theParklander

Modern Day Mozart - And He's Just a Teen
By Janine R. Love / November, December 2012

Paul Mortilla, 16, of Coral Springs, just may be the next Amadeus Mozart. This young achiever, who plays and writes his own music, recently placed third in the Pikes Peak Young Composers' Competition in Colorado, where competitors come from all over the world.

This inspired musician plays violin, cello, viola and piano. What he loves most is the violin, which he learned to play at age seven. Now, he practices the instrument three to four hours each day. He also spends the same amount of time daily writing music. "I found my passion," says Mortilla. "When I write, it just flows...if it doesn't sound right, I just delete it and start over."

Mortilla attends Westminster Academy and will enter eleventh grade this fall. His teacher, David Schwartz, has observed Mortilla in the school orchestra, since he was in fifth grade. He began writing music in the sixth grade. Schwartz says, "Paul is one of the most all-around, naturally gifted musicians I have ever taught."

It was Schwartz who introduced Mortilla to Dr. Thorn Sleeper, the orchestra director at the University of Miami (UM), who would consult with the young man on his progress.
Dr. Sleeper then forwarded a sample of Mortilla's work to theory professor Dr. Scott Stinson, also of UM. He consults with Mortilla twice a month and reviews his work.

Dr. Stinson says of Mortilla, "When Paul, at age 14, first came to study composition with me, he was very much a child prodigy in the truest sense of the word. He would compose full string quartets in his head and bring me the four parts written out, without having needed to copy out the full score first...Only someone hearing music and working at a Mozartean level could manage this...It has been both a great joy and a challenge to teach Paul ever since. (It's) a challenge because I have yet to see his limits, but still I am cautious to avoid having him work too strictly in one particular style."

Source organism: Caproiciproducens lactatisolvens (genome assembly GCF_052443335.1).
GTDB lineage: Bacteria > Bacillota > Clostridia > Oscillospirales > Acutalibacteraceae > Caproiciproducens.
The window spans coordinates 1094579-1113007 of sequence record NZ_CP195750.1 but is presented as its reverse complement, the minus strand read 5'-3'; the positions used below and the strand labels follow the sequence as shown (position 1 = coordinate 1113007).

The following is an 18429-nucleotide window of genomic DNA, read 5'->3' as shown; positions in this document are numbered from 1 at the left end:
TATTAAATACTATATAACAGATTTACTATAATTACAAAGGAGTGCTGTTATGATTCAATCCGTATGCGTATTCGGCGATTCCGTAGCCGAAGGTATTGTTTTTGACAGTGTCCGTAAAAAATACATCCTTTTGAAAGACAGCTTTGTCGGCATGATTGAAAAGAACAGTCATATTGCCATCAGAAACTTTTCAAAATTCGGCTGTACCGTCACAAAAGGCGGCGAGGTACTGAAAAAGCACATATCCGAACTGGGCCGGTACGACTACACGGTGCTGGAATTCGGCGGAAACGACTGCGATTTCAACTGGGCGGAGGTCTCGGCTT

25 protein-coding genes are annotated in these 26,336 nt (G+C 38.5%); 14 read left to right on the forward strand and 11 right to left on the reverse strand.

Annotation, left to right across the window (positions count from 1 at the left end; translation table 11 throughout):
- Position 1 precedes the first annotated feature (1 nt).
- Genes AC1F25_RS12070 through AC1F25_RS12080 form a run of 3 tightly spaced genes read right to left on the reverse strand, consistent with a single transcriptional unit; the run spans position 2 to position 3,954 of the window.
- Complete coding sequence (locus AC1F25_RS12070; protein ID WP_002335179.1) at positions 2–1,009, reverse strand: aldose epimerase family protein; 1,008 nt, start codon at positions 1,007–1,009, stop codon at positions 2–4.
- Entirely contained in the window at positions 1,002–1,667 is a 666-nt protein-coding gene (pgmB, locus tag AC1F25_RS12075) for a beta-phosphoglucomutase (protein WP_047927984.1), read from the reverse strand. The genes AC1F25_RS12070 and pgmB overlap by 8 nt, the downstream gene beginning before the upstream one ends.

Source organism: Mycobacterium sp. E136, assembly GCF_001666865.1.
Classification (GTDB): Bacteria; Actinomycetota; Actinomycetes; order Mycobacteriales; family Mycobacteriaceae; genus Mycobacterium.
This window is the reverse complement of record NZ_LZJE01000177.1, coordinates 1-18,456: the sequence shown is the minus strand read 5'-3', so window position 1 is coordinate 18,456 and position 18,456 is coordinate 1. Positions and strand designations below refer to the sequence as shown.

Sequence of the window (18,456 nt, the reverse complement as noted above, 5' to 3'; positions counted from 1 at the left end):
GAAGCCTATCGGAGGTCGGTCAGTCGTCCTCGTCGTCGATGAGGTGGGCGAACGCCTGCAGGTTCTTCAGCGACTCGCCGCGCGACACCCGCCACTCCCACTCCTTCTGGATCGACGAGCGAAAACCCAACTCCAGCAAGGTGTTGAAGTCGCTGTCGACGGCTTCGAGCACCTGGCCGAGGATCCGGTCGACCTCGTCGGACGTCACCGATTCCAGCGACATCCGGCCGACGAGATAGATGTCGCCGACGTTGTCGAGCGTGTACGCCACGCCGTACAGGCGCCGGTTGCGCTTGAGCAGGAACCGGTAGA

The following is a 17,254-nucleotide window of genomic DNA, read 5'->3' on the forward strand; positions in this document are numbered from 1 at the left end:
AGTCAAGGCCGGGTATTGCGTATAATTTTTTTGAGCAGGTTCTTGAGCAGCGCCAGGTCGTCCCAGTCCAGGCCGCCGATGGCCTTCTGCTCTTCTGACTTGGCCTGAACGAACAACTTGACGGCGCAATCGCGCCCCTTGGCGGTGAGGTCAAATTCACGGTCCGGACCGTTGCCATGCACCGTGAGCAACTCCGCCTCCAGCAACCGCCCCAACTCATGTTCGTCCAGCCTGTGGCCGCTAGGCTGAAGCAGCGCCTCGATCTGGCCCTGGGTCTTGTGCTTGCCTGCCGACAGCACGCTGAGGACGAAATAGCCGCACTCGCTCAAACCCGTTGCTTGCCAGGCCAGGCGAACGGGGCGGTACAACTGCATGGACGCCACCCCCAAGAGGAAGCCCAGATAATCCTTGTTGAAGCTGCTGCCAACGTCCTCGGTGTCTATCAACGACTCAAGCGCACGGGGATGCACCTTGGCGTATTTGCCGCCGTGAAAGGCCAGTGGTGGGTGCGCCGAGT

Mortilla also plays the violin in the Florida Youth Orchestra as one of the first section performers. Myra Weaver, president of FYO, proudly says, "Paul is an extraordinary talent...he's performing professional music, far beyond what would be considered student repertoire. He has a wonderful, generous nature, and is always willing to serve the community through our many outreach programs. Paul is, in every way, a really, really great kid."

His father, Paul Mortilla Senior, is a retired firefighter with his own background in music. He played several instruments while growing up. "I tried to expose Paul to many different styles of music and instruments at a very young age...but he was never pushed to play at all," says the proud father.

Along with his musical achievements, Mortilla is an outstanding student. He is in the National Honors Society. He serves on the student council at school and sings in the honors choir. In his spare time, he is learning Russian. Already looking ahead, he is thinking about where to further his education. Princeton and the University of Indiana are possibilities, with music definitely his major.

Asked what gives him the drive to stay so focused on his studies and musical devotion, Mortilla said, "I often ask myself that question, especially when things can be slow or challenging, and each time I come to that place, I reach the same conclusion -- nothing can compare to the motivation that is inspired by my faith."




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